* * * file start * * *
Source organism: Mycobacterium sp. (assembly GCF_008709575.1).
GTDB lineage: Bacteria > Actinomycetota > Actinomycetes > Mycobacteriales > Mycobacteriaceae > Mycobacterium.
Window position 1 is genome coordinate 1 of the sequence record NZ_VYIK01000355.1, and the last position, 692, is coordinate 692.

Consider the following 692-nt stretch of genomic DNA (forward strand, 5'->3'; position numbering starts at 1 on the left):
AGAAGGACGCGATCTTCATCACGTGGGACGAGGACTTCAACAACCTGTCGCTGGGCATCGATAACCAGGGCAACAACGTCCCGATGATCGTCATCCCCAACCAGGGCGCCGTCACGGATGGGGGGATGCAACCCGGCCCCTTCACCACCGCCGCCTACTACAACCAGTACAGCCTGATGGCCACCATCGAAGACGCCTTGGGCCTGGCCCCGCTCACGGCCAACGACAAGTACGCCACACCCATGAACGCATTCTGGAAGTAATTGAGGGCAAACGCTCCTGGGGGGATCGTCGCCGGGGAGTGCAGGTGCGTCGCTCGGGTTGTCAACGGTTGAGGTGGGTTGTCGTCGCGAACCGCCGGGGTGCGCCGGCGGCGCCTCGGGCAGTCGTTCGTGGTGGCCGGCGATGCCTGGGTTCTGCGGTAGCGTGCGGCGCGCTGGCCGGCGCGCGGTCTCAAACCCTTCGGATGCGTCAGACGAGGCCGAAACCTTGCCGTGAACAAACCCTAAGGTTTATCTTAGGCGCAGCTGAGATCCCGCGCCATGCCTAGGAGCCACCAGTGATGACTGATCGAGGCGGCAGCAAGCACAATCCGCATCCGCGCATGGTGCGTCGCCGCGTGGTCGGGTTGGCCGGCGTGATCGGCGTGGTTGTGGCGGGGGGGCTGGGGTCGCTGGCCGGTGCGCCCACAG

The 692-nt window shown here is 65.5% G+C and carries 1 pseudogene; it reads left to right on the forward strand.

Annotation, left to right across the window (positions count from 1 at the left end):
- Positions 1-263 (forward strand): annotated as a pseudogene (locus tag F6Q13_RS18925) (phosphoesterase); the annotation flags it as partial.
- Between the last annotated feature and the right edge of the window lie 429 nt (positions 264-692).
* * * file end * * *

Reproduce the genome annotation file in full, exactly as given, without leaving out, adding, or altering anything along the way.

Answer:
Source organism: Mycobacterium sp. (assembly GCF_008709575.1).
GTDB lineage: Bacteria > Actinomycetota > Actinomycetes > Mycobacteriales > Mycobacteriaceae > Mycobacterium.
Window position 1 is genome coordinate 1 of the sequence record NZ_VYIK01000355.1, and the last position, 692, is coordinate 692.

Consider the following 692-nt stretch of genomic DNA (forward strand, 5'->3'; position numbering starts at 1 on the left):
AGAAGGACGCGATCTTCATCACGTGGGACGAGGACTTCAACAACCTGTCGCTGGGCATCGATAACCAGGGCAACAACGTCCCGATGATCGTCATCCCCAACCAGGGCGCCGTCACGGATGGGGGGATGCAACCCGGCCCCTTCACCACCGCCGCCTACTACAACCAGTACAGCCTGATGGCCACCATCGAAGACGCCTTGGGCCTGGCCCCGCTCACGGCCAACGACAAGTACGCCACACCCATGAACGCATTCTGGAAGTAATTGAGGGCAAACGCTCCTGGGGGGATCGTCGCCGGGGAGTGCAGGTGCGTCGCTCGGGTTGTCAACGGTTGAGGTGGGTTGTCGTCGCGAACCGCCGGGGTGCGCCGGCGGCGCCTCGGGCAGTCGTTCGTGGTGGCCGGCGATGCCTGGGTTCTGCGGTAGCGTGCGGCGCGCTGGCCGGCGCGCGGTCTCAAACCCTTCGGATGCGTCAGACGAGGCCGAAACCTTGCCGTGAACAAACCCTAAGGTTTATCTTAGGCGCAGCTGAGATCCCGCGCCATGCCTAGGAGCCACCAGTGATGACTGATCGAGGCGGCAGCAAGCACAATCCGCATCCGCGCATGGTGCGTCGCCGCGTGGTCGGGTTGGCCGGCGTGATCGGCGTGGTTGTGGCGGGGGGGCTGGGGTCGCTGGCCGGTGCGCCCACAG

The 692-nt window shown here is 65.5% G+C and carries 1 pseudogene; it reads left to right on the forward strand.

Annotation, left to right across the window (positions count from 1 at the left end):
- Positions 1-263 (forward strand): annotated as a pseudogene (locus tag F6Q13_RS18925) (phosphoesterase); the annotation flags it as partial.
- Between the last annotated feature and the right edge of the window lie 429 nt (positions 264-692).